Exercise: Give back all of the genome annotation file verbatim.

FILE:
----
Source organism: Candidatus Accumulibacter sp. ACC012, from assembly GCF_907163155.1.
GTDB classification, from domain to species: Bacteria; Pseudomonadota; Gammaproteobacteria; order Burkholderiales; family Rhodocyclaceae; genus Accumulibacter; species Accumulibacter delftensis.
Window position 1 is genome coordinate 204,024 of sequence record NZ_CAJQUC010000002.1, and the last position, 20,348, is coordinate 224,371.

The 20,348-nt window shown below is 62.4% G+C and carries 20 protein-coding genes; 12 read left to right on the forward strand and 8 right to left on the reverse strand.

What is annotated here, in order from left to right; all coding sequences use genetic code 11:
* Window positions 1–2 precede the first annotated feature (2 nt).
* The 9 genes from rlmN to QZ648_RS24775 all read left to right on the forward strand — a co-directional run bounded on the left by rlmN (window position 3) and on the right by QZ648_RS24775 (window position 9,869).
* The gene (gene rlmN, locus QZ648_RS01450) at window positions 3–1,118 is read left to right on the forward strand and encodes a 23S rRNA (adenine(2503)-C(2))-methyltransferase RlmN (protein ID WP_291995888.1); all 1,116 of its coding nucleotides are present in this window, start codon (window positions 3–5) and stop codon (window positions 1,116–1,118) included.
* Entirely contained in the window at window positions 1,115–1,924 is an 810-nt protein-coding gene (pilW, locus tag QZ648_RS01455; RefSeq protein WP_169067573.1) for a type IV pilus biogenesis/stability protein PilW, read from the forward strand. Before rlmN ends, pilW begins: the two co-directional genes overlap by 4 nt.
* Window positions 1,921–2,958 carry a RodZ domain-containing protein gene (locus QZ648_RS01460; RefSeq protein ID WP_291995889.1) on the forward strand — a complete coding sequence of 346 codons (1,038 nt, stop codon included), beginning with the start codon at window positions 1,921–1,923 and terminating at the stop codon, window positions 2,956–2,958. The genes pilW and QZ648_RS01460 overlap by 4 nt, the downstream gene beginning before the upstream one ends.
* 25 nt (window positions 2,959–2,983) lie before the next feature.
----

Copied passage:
Source organism: Candidatus Accumulibacter sp. ACC012, from assembly GCF_907163155.1.
GTDB classification, from domain to species: Bacteria; Pseudomonadota; Gammaproteobacteria; order Burkholderiales; family Rhodocyclaceae; genus Accumulibacter; species Accumulibacter delftensis.
Window position 1 is genome coordinate 204,024 of sequence record NZ_CAJQUC010000002.1, and the last position, 20,348, is coordinate 224,371.

The 20,348-nt window shown below is 62.4% G+C and carries 20 protein-coding genes; 12 read left to right on the forward strand and 8 right to left on the reverse strand.

What is annotated here, in order from left to right; all coding sequences use genetic code 11:
* Window positions 1–2 precede the first annotated feature (2 nt).
* The 9 genes from rlmN to QZ648_RS24775 all read left to right on the forward strand — a co-directional run bounded on the left by rlmN (window position 3) and on the right by QZ648_RS24775 (window position 9,869).
* The gene (gene rlmN, locus QZ648_RS01450) at window positions 3–1,118 is read left to right on the forward strand and encodes a 23S rRNA (adenine(2503)-C(2))-methyltransferase RlmN (protein ID WP_291995888.1); all 1,116 of its coding nucleotides are present in this window, start codon (window positions 3–5) and stop codon (window positions 1,116–1,118) included.
* Entirely contained in the window at window positions 1,115–1,924 is an 810-nt protein-coding gene (pilW, locus tag QZ648_RS01455; RefSeq protein WP_169067573.1) for a type IV pilus biogenesis/stability protein PilW, read from the forward strand. Before rlmN ends, pilW begins: the two co-directional genes overlap by 4 nt.
* Window positions 1,921–2,958 carry a RodZ domain-containing protein gene (locus QZ648_RS01460; RefSeq protein ID WP_291995889.1) on the forward strand — a complete coding sequence of 346 codons (1,038 nt, stop codon included), beginning with the start codon at window positions 1,921–1,923 and terminating at the stop codon, window positions 2,956–2,958. The genes pilW and QZ648_RS01460 overlap by 4 nt, the downstream gene beginning before the upstream one ends.
* 25 nt (window positions 2,959–2,983) lie before the next feature.